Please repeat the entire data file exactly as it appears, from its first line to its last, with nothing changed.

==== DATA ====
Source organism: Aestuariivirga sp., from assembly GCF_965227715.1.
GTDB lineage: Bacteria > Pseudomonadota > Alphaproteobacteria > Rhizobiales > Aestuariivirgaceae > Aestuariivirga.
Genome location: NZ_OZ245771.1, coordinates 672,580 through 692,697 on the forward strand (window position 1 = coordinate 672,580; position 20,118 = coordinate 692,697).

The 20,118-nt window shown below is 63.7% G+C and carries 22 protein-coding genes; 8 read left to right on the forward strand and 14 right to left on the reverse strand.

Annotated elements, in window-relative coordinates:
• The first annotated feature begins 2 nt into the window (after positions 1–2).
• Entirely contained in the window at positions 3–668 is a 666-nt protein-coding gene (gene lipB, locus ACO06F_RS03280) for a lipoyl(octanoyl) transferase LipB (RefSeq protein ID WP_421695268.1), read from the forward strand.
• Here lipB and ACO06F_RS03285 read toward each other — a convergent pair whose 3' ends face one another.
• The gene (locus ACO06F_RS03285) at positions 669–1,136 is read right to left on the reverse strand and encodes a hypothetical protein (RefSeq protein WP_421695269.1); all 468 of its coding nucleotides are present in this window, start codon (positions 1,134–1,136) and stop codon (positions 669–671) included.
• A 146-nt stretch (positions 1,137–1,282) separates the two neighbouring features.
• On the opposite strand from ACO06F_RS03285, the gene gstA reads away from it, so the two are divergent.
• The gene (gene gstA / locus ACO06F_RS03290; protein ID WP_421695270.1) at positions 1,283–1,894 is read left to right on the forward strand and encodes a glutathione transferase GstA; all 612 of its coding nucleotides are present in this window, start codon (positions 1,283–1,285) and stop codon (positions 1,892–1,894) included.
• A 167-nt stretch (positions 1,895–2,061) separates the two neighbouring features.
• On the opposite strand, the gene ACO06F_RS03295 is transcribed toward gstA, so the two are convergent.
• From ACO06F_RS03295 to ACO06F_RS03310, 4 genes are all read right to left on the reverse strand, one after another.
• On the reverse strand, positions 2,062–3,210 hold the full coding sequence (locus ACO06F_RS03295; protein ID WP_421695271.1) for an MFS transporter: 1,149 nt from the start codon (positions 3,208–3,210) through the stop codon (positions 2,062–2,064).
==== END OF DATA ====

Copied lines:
Source organism: Aestuariivirga sp., from assembly GCF_965227715.1.
GTDB lineage: Bacteria > Pseudomonadota > Alphaproteobacteria > Rhizobiales > Aestuariivirgaceae > Aestuariivirga.
Genome location: NZ_OZ245771.1, coordinates 672,580 through 692,697 on the forward strand (window position 1 = coordinate 672,580; position 20,118 = coordinate 692,697).

The 20,118-nt window shown below is 63.7% G+C and carries 22 protein-coding genes; 8 read left to right on the forward strand and 14 right to left on the reverse strand.

Annotated elements, in window-relative coordinates:
• The first annotated feature begins 2 nt into the window (after positions 1–2).
• Entirely contained in the window at positions 3–668 is a 666-nt protein-coding gene (gene lipB, locus ACO06F_RS03280) for a lipoyl(octanoyl) transferase LipB (RefSeq protein ID WP_421695268.1), read from the forward strand.
• Here lipB and ACO06F_RS03285 read toward each other — a convergent pair whose 3' ends face one another.
• The gene (locus ACO06F_RS03285) at positions 669–1,136 is read right to left on the reverse strand and encodes a hypothetical protein (RefSeq protein WP_421695269.1); all 468 of its coding nucleotides are present in this window, start codon (positions 1,134–1,136) and stop codon (positions 669–671) included.
• A 146-nt stretch (positions 1,137–1,282) separates the two neighbouring features.
• On the opposite strand from ACO06F_RS03285, the gene gstA reads away from it, so the two are divergent.
• The gene (gene gstA / locus ACO06F_RS03290; protein ID WP_421695270.1) at positions 1,283–1,894 is read left to right on the forward strand and encodes a glutathione transferase GstA; all 612 of its coding nucleotides are present in this window, start codon (positions 1,283–1,285) and stop codon (positions 1,892–1,894) included.
• A 167-nt stretch (positions 1,895–2,061) separates the two neighbouring features.
• On the opposite strand, the gene ACO06F_RS03295 is transcribed toward gstA, so the two are convergent.
• From ACO06F_RS03295 to ACO06F_RS03310, 4 genes are all read right to left on the reverse strand, one after another.
• On the reverse strand, positions 2,062–3,210 hold the full coding sequence (locus ACO06F_RS03295; protein ID WP_421695271.1) for an MFS transporter: 1,149 nt from the start codon (positions 3,208–3,210) through the stop codon (positions 2,062–2,064).